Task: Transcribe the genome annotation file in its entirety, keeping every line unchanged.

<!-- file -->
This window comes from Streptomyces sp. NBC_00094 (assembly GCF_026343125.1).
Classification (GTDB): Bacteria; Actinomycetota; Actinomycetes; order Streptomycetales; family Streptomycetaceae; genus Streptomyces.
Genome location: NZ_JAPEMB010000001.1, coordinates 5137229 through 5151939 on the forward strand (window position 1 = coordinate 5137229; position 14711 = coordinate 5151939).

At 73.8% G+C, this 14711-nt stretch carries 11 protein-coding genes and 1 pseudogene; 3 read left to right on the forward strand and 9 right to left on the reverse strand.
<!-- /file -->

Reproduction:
This window comes from Streptomyces sp. NBC_00094 (assembly GCF_026343125.1).
Classification (GTDB): Bacteria; Actinomycetota; Actinomycetes; order Streptomycetales; family Streptomycetaceae; genus Streptomyces.
Genome location: NZ_JAPEMB010000001.1, coordinates 5137229 through 5151939 on the forward strand (window position 1 = coordinate 5137229; position 14711 = coordinate 5151939).

At 73.8% G+C, this 14711-nt stretch carries 11 protein-coding genes and 1 pseudogene; 3 read left to right on the forward strand and 9 right to left on the reverse strand.